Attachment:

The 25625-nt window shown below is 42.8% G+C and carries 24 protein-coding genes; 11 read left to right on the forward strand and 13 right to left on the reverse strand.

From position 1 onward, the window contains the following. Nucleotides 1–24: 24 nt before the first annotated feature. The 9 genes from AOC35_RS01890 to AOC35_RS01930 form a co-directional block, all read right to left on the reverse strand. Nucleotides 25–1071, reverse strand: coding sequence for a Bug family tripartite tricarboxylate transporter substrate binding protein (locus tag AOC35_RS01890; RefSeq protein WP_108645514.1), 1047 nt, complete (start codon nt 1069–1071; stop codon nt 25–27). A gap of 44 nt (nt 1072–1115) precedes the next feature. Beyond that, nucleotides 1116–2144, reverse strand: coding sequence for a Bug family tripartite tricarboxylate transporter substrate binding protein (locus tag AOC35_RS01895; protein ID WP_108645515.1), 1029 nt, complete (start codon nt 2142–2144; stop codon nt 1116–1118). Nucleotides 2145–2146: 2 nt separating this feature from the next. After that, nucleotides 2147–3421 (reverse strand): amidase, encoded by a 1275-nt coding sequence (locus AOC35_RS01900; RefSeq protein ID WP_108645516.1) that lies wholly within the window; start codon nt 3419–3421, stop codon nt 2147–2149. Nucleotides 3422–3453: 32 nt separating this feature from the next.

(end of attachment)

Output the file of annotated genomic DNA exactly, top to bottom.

The 25625-nt window shown below is 42.8% G+C and carries 24 protein-coding genes; 11 read left to right on the forward strand and 13 right to left on the reverse strand.

From position 1 onward, the window contains the following. Nucleotides 1–24: 24 nt before the first annotated feature. The 9 genes from AOC35_RS01890 to AOC35_RS01930 form a co-directional block, all read right to left on the reverse strand. Nucleotides 25–1071, reverse strand: coding sequence for a Bug family tripartite tricarboxylate transporter substrate binding protein (locus tag AOC35_RS01890; RefSeq protein WP_108645514.1), 1047 nt, complete (start codon nt 1069–1071; stop codon nt 25–27). A gap of 44 nt (nt 1072–1115) precedes the next feature. Beyond that, nucleotides 1116–2144, reverse strand: coding sequence for a Bug family tripartite tricarboxylate transporter substrate binding protein (locus tag AOC35_RS01895; protein ID WP_108645515.1), 1029 nt, complete (start codon nt 2142–2144; stop codon nt 1116–1118). Nucleotides 2145–2146: 2 nt separating this feature from the next. After that, nucleotides 2147–3421 (reverse strand): amidase, encoded by a 1275-nt coding sequence (locus AOC35_RS01900; RefSeq protein ID WP_108645516.1) that lies wholly within the window; start codon nt 3419–3421, stop codon nt 2147–2149. Nucleotides 3422–3453: 32 nt separating this feature from the next.